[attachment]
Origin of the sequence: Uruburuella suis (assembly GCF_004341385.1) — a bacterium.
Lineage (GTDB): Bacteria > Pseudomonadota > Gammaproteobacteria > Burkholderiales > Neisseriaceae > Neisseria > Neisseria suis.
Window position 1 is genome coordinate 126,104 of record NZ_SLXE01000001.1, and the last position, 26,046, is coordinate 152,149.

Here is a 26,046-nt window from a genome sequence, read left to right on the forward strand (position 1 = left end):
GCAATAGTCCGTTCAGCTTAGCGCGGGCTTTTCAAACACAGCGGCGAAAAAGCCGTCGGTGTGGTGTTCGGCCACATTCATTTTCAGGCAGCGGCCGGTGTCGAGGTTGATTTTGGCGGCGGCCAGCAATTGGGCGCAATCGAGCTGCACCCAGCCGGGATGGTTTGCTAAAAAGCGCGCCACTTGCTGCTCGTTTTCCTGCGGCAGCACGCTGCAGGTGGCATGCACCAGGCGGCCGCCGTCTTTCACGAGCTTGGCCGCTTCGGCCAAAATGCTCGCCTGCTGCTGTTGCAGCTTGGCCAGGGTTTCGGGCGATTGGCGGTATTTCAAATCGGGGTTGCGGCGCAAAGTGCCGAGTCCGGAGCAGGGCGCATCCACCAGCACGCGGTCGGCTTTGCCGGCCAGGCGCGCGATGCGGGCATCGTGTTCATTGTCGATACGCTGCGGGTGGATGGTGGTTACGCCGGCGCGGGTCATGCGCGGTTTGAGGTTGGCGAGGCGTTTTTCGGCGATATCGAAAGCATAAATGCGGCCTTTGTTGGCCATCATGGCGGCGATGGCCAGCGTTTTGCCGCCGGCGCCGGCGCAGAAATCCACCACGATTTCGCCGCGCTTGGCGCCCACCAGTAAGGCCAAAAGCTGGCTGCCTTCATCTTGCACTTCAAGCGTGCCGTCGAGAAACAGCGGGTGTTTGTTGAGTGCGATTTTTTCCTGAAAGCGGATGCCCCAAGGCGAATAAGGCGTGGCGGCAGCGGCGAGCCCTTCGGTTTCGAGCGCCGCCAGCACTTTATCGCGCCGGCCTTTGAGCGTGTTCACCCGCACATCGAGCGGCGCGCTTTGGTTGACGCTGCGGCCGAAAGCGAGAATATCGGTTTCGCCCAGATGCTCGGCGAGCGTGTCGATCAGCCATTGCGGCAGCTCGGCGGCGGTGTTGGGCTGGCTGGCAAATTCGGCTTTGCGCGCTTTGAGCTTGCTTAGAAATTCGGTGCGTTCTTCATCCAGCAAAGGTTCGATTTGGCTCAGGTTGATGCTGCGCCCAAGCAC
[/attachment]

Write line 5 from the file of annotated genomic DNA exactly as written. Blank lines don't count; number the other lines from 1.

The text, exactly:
GCAATAGTCCGTTCAGCTTAGCGCGGGCTTTTCAAACACAGCGGCGAAAAAGCCGTCGGTGTGGTGTTCGGCCACATTCATTTTCAGGCAGCGGCCGGTGTCGAGGTTGATTTTGGCGGCGGCCAGCAATTGGGCGCAATCGAGCTGCACCCAGCCGGGATGGTTTGCTAAAAAGCGCGCCACTTGCTGCTCGTTTTCCTGCGGCAGCACGCTGCAGGTGGCATGCACCAGGCGGCCGCCGTCTTTCACGAGCTTGGCCGCTTCGGCCAAAATGCTCGCCTGCTGCTGTTGCAGCTTGGCCAGGGTTTCGGGCGATTGGCGGTATTTCAAATCGGGGTTGCGGCGCAAAGTGCCGAGTCCGGAGCAGGGCGCATCCACCAGCACGCGGTCGGCTTTGCCGGCCAGGCGCGCGATGCGGGCATCGTGTTCATTGTCGATACGCTGCGGGTGGATGGTGGTTACGCCGGCGCGGGTCATGCGCGGTTTGAGGTTGGCGAGGCGTTTTTCGGCGATATCGAAAGCATAAATGCGGCCTTTGTTGGCCATCATGGCGGCGATGGCCAGCGTTTTGCCGCCGGCGCCGGCGCAGAAATCCACCACGATTTCGCCGCGCTTGGCGCCCACCAGTAAGGCCAAAAGCTGGCTGCCTTCATCTTGCACTTCAAGCGTGCCGTCGAGAAACAGCGGGTGTTTGTTGAGTGCGATTTTTTCCTGAAAGCGGATGCCCCAAGGCGAATAAGGCGTGGCGGCAGCGGCGAGCCCTTCGGTTTCGAGCGCCGCCAGCACTTTATCGCGCCGGCCTTTGAGCGTGTTCACCCGCACATCGAGCGGCGCGCTTTGGTTGACGCTGCGGCCGAAAGCGAGAATATCGGTTTCGCCCAGATGCTCGGCGAGCGTGTCGATCAGCCATTGCGGCAGCTCGGCGGCGGTGTTGGGCTGGCTGGCAAATTCGGCTTTGCGCGCTTTGAGCTTGCTTAGAAATTCGGTGCGTTCTTCATCCAGCAAAGGTTCGATTTGGCTCAGGTTGATGCTGCGCCCAAGCAC